11. Maghbooli Z, Sahraian MA, Ebrahimi M, Pazoki M, Kafan S, Tabriz HM, Hadadi A, Montazeri M, Nasiri M, Shirvani A, Holick MF. Vitamin D sufficiency, a serum 25-hydroxyvitamin D at least 30 ng/mL reduced risk for adverse clinical outcomes in patients with COVID-19 infection. PloS one. 2020 Sep 25;15(9):e0239799.
  12. Weaver CM, Fleet JC. Vitamin D requirements: current and future. The American journal of clinical nutrition. 2004 Dec 1;80(6):1735S-9S.
  13. Bordelon P, Ghetu MV, Langan RC. Recognition and management of vitamin D deficiency. American family physician. 2009 Oct 15;80(8):841-6.
  14. Kelly Burch [Internet]. Why high dose vitamin D supplements could cause side effects [Published 2021 October 8]. Available from
This content is purely informational and isn’t medical guidance. It shouldn’t replace professional medical counsel. Always consult your physician regarding treatment risks and benefits. See our editorial standards for more details.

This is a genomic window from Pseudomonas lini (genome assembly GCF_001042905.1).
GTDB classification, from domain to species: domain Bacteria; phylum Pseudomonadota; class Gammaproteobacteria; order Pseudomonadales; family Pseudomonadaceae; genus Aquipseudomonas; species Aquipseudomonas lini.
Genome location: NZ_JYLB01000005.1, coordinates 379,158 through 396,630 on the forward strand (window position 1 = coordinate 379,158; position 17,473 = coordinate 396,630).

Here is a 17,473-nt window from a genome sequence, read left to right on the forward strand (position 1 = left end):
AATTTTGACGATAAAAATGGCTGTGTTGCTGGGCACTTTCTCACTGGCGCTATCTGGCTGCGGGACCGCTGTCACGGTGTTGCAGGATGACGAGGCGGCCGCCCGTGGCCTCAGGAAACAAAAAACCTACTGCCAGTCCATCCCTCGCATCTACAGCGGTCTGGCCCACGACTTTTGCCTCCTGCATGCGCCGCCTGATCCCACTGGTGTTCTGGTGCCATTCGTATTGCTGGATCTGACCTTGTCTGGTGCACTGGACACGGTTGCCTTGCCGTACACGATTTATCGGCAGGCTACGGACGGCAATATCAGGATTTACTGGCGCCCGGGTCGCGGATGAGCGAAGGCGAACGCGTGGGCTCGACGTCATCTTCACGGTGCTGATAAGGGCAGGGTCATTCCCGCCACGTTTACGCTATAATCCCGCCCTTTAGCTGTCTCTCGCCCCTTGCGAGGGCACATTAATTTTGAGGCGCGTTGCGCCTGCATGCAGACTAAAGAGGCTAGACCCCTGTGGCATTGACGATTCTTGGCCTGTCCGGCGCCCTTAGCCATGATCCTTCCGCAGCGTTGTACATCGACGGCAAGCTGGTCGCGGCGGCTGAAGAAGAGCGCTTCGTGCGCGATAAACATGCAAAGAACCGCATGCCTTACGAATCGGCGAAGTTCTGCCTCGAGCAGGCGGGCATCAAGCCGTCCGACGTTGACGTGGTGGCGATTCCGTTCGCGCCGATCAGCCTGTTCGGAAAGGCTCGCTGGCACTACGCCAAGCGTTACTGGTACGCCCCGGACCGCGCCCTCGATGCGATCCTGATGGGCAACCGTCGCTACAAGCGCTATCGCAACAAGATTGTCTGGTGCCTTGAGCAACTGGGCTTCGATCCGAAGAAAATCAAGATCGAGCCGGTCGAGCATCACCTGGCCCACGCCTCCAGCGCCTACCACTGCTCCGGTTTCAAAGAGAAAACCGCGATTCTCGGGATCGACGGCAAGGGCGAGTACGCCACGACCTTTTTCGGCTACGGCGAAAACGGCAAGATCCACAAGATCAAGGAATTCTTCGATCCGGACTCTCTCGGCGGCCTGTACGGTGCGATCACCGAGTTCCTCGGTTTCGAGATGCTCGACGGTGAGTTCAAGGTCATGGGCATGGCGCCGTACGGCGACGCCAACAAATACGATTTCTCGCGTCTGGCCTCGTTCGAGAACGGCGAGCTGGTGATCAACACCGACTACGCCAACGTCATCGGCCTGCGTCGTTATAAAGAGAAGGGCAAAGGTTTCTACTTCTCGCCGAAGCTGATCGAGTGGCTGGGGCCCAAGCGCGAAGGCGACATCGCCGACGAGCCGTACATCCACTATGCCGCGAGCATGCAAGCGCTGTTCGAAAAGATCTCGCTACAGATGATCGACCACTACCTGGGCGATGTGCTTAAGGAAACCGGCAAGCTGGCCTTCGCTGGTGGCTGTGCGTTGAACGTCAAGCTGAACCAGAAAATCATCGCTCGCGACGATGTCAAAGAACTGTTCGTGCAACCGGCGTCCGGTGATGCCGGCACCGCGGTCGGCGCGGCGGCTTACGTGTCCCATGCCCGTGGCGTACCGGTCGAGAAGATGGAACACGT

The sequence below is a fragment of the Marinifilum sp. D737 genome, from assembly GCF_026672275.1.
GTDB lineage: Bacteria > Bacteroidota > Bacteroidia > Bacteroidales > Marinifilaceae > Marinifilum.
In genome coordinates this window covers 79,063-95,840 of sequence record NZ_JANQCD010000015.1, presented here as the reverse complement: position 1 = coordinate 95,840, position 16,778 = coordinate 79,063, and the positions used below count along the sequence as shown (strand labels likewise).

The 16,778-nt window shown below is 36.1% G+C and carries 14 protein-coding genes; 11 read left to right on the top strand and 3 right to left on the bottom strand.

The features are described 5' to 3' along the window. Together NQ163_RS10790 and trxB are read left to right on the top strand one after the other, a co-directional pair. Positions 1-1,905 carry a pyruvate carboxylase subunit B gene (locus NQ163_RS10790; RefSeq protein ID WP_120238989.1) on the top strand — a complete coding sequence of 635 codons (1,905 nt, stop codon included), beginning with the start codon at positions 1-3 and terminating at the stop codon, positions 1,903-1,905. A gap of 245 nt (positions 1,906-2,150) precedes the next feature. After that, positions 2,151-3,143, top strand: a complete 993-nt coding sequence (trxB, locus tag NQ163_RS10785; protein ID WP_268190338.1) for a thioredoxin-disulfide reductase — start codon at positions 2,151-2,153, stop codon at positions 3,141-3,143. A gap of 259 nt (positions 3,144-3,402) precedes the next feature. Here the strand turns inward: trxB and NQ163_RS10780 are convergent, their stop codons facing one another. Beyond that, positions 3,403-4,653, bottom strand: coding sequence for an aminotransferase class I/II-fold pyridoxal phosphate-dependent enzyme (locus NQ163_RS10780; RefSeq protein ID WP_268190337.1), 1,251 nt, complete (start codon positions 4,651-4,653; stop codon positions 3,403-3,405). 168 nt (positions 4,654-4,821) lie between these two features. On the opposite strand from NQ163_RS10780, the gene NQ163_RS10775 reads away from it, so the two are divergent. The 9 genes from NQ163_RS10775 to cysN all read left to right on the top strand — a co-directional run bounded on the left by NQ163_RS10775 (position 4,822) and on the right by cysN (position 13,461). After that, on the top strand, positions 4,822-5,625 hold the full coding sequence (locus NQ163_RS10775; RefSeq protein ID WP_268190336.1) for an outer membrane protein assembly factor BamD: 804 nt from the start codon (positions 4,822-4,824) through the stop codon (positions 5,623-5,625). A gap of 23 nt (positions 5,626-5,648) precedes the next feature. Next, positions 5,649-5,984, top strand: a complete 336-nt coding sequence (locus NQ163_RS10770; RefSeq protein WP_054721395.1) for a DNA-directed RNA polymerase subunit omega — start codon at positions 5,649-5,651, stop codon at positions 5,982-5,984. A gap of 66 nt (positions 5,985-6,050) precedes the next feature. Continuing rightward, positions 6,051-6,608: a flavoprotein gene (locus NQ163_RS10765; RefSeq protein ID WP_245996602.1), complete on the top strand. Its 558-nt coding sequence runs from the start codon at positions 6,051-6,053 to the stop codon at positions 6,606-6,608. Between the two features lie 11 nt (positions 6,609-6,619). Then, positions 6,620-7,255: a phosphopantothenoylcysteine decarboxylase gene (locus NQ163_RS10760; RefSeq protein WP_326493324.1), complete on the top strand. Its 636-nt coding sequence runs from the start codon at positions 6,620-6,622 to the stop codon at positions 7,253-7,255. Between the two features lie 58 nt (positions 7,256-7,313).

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Bushra Razzaq

Bachelors of Biotechnology, Capital University of Science and Technology, Pakistan

Bushra is a Biotechnologist with great passion of doing research in Health Sciences. She wants to unfold the mystery of genetic diseases and explore the treatment of genetic diseases in medicinal plants. She has done research on treating cancer using medicinal plant.
She is a fresh graduate, with great experience of writing articles for health sciences. She is looking for writing more about health and life sciences to deliver the knowledge to the general public. presents all health information in line with our terms and conditions. It is essential to understand that the medical information available on our platform is not intended to substitute the relationship between a patient and their physician or doctor, as well as any medical guidance they offer. Always consult with a healthcare professional before making any decisions based on the information found on our website.